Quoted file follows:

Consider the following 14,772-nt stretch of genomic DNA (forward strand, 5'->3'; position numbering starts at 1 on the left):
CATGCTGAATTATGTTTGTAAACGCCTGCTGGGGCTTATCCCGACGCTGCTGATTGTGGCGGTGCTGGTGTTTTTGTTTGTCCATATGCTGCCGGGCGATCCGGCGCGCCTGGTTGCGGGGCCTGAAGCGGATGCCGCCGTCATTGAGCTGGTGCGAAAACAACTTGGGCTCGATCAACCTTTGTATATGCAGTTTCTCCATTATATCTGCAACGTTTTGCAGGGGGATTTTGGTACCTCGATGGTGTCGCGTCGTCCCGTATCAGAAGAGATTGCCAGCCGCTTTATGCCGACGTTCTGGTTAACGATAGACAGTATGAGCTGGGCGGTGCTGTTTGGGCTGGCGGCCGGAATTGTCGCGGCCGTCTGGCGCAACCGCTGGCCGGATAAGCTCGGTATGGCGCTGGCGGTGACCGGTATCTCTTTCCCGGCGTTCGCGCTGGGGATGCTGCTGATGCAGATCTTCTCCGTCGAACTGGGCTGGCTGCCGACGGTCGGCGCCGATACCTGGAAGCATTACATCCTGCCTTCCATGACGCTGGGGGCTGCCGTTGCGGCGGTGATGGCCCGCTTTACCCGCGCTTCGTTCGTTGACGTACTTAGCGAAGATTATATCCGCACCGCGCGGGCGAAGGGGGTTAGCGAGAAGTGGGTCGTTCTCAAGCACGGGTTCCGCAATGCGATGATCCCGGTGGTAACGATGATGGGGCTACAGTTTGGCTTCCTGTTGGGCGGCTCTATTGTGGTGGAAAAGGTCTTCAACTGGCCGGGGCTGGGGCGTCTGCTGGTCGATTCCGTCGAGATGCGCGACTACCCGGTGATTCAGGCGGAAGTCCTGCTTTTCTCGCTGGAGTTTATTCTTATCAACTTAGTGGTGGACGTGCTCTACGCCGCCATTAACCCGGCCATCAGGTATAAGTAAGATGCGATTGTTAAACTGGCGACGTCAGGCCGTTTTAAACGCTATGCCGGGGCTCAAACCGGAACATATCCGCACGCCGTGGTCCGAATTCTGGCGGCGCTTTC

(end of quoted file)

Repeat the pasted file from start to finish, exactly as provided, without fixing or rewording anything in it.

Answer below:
Consider the following 14,772-nt stretch of genomic DNA (forward strand, 5'->3'; position numbering starts at 1 on the left):
CATGCTGAATTATGTTTGTAAACGCCTGCTGGGGCTTATCCCGACGCTGCTGATTGTGGCGGTGCTGGTGTTTTTGTTTGTCCATATGCTGCCGGGCGATCCGGCGCGCCTGGTTGCGGGGCCTGAAGCGGATGCCGCCGTCATTGAGCTGGTGCGAAAACAACTTGGGCTCGATCAACCTTTGTATATGCAGTTTCTCCATTATATCTGCAACGTTTTGCAGGGGGATTTTGGTACCTCGATGGTGTCGCGTCGTCCCGTATCAGAAGAGATTGCCAGCCGCTTTATGCCGACGTTCTGGTTAACGATAGACAGTATGAGCTGGGCGGTGCTGTTTGGGCTGGCGGCCGGAATTGTCGCGGCCGTCTGGCGCAACCGCTGGCCGGATAAGCTCGGTATGGCGCTGGCGGTGACCGGTATCTCTTTCCCGGCGTTCGCGCTGGGGATGCTGCTGATGCAGATCTTCTCCGTCGAACTGGGCTGGCTGCCGACGGTCGGCGCCGATACCTGGAAGCATTACATCCTGCCTTCCATGACGCTGGGGGCTGCCGTTGCGGCGGTGATGGCCCGCTTTACCCGCGCTTCGTTCGTTGACGTACTTAGCGAAGATTATATCCGCACCGCGCGGGCGAAGGGGGTTAGCGAGAAGTGGGTCGTTCTCAAGCACGGGTTCCGCAATGCGATGATCCCGGTGGTAACGATGATGGGGCTACAGTTTGGCTTCCTGTTGGGCGGCTCTATTGTGGTGGAAAAGGTCTTCAACTGGCCGGGGCTGGGGCGTCTGCTGGTCGATTCCGTCGAGATGCGCGACTACCCGGTGATTCAGGCGGAAGTCCTGCTTTTCTCGCTGGAGTTTATTCTTATCAACTTAGTGGTGGACGTGCTCTACGCCGCCATTAACCCGGCCATCAGGTATAAGTAAGATGCGATTGTTAAACTGGCGACGTCAGGCCGTTTTAAACGCTATGCCGGGGCTCAAACCGGAACATATCCGCACGCCGTGGTCCGAATTCTGGCGGCGCTTTC